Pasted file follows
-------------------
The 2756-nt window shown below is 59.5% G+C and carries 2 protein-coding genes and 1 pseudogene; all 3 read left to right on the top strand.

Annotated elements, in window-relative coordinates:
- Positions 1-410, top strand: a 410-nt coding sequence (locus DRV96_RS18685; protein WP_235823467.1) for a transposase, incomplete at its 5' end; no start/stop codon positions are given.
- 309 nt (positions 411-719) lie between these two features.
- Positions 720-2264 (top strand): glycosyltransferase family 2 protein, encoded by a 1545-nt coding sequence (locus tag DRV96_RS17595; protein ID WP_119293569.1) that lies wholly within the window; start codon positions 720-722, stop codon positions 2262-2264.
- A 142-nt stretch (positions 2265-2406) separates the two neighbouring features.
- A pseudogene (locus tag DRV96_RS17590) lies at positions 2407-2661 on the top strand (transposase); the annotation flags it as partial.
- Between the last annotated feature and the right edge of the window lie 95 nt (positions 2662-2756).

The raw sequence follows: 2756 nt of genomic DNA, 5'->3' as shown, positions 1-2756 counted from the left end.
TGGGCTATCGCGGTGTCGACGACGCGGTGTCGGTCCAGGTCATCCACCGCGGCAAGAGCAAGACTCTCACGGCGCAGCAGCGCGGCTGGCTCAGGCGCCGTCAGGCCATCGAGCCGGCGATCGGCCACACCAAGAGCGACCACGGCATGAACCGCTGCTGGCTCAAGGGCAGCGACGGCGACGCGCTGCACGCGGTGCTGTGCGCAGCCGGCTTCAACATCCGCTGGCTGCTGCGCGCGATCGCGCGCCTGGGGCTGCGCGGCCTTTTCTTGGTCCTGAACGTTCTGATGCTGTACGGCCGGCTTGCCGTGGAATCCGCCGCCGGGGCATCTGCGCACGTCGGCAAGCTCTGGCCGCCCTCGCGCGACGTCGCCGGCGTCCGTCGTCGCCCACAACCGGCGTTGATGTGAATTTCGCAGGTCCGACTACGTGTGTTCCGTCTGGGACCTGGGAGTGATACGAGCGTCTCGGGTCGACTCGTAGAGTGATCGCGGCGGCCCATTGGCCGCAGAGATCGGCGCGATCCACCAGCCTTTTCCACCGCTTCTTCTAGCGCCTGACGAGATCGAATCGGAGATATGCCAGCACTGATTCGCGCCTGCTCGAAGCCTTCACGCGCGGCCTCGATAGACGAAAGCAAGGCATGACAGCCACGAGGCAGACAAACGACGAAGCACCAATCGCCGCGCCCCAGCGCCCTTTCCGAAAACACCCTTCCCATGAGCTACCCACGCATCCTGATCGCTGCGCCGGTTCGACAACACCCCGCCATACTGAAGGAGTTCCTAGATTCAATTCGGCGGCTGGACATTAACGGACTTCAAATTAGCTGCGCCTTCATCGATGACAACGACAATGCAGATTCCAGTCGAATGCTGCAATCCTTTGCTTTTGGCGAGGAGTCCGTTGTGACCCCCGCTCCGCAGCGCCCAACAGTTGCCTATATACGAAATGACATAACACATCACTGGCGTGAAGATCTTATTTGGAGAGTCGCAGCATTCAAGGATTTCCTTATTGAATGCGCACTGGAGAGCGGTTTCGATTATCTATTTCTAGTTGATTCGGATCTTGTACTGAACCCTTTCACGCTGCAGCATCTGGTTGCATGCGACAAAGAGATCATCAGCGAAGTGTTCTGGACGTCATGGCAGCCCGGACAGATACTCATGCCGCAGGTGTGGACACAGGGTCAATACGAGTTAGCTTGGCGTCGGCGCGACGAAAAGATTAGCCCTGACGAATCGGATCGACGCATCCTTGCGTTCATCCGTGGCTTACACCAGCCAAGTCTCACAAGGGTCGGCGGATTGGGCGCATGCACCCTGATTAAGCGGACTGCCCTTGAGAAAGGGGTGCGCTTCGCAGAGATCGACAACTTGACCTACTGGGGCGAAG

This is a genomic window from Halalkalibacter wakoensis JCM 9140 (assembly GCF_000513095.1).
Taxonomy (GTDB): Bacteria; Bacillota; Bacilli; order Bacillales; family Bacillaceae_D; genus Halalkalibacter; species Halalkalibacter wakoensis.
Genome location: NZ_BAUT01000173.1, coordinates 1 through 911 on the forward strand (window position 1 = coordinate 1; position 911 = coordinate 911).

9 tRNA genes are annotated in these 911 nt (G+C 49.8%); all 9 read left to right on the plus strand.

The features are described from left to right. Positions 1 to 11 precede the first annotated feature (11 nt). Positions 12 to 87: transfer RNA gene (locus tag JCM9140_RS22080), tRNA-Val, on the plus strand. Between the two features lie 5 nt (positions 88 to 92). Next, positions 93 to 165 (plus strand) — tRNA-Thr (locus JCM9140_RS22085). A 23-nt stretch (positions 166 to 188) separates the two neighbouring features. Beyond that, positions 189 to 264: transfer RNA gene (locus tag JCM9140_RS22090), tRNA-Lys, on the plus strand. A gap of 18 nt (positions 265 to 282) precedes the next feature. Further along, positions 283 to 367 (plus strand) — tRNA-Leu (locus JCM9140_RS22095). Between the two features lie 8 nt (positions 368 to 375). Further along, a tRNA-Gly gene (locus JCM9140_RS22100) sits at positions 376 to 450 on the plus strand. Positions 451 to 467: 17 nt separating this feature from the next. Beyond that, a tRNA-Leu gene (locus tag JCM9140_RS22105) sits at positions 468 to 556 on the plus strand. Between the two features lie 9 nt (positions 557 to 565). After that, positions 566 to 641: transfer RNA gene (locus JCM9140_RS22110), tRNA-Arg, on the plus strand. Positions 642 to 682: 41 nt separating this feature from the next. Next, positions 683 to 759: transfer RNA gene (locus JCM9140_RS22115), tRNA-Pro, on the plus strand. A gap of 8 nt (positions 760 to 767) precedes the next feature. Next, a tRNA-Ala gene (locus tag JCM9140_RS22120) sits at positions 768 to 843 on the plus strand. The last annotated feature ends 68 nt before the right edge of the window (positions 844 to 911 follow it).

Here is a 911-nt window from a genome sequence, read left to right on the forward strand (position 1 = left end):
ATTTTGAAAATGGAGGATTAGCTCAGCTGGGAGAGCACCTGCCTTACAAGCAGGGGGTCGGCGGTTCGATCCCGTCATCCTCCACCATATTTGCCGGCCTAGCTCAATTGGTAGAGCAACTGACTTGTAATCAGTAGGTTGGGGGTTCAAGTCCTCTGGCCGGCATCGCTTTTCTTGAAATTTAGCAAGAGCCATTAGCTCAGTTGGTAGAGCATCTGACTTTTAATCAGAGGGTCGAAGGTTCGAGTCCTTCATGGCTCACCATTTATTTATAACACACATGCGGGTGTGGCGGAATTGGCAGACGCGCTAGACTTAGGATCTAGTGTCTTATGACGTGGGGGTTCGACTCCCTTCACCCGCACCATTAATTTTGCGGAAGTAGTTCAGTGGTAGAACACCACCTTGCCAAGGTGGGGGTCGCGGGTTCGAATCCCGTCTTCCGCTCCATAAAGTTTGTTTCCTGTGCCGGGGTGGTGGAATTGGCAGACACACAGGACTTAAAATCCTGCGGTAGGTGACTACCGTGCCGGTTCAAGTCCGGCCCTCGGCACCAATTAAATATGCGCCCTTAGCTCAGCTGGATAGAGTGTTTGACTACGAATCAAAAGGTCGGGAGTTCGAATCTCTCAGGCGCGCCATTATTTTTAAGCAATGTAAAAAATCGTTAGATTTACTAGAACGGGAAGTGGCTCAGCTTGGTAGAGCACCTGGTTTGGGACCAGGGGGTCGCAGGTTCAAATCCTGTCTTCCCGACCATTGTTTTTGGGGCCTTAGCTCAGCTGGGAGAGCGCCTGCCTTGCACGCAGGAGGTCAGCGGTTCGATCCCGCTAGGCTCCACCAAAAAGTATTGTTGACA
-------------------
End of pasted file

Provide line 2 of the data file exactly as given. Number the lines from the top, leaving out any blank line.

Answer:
Annotated elements, in window-relative coordinates: